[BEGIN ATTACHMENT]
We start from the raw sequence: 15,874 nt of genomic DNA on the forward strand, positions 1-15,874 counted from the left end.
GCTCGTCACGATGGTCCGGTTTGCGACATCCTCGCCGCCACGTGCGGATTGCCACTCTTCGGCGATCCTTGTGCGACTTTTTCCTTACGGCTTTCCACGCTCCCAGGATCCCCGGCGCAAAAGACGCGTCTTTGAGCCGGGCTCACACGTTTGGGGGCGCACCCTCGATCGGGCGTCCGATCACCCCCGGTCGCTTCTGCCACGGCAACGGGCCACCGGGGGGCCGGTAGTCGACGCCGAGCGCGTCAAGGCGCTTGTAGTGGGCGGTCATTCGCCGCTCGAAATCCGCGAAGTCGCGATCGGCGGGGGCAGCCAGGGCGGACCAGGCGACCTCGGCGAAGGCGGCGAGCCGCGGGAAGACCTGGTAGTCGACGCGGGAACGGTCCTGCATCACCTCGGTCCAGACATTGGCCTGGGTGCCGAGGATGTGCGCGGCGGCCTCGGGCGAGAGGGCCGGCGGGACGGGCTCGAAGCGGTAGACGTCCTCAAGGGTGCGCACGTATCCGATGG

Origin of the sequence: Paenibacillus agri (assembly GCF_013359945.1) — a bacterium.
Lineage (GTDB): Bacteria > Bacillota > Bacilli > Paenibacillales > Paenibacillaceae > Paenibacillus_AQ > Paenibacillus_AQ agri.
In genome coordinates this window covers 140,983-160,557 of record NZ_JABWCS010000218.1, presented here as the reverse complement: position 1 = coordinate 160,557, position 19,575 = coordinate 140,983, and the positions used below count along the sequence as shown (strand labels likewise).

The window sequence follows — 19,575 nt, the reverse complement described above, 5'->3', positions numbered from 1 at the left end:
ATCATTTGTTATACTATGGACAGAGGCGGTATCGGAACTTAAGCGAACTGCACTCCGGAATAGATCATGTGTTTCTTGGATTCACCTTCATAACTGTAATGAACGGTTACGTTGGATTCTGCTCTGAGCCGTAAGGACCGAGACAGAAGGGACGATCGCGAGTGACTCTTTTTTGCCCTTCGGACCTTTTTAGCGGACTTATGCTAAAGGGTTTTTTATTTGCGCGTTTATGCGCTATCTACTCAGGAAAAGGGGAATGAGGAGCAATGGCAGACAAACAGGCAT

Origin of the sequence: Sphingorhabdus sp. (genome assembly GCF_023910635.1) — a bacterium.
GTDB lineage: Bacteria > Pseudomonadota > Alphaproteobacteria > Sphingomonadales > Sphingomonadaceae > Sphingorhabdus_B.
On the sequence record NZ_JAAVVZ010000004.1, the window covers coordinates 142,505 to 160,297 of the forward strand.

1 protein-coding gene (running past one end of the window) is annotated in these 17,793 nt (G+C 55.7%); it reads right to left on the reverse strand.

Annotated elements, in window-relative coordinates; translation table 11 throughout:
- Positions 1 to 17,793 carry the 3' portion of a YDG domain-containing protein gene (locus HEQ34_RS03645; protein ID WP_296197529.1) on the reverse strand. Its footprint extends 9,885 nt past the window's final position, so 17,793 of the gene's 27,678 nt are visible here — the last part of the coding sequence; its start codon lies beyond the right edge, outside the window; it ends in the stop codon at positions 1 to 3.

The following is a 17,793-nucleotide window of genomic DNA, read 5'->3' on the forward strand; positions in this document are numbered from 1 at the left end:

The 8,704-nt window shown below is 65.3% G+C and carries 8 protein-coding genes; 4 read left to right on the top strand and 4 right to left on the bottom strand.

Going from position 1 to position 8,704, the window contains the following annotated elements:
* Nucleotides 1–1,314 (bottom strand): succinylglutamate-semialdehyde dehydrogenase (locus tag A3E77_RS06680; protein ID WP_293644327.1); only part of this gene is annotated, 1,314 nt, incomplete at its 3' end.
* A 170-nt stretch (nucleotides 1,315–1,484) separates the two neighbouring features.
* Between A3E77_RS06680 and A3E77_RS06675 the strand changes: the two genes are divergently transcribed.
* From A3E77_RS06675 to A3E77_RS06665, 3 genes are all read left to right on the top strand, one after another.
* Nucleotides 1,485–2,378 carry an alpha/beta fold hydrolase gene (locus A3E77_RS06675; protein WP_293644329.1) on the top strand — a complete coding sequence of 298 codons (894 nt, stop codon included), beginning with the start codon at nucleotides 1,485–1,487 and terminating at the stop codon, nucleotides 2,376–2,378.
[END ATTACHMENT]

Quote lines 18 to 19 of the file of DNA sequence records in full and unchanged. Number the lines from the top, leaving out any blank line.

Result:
* A 170-nt stretch (nucleotides 1,315–1,484) separates the two neighbouring features.
* Between A3E77_RS06680 and A3E77_RS06675 the strand changes: the two genes are divergently transcribed.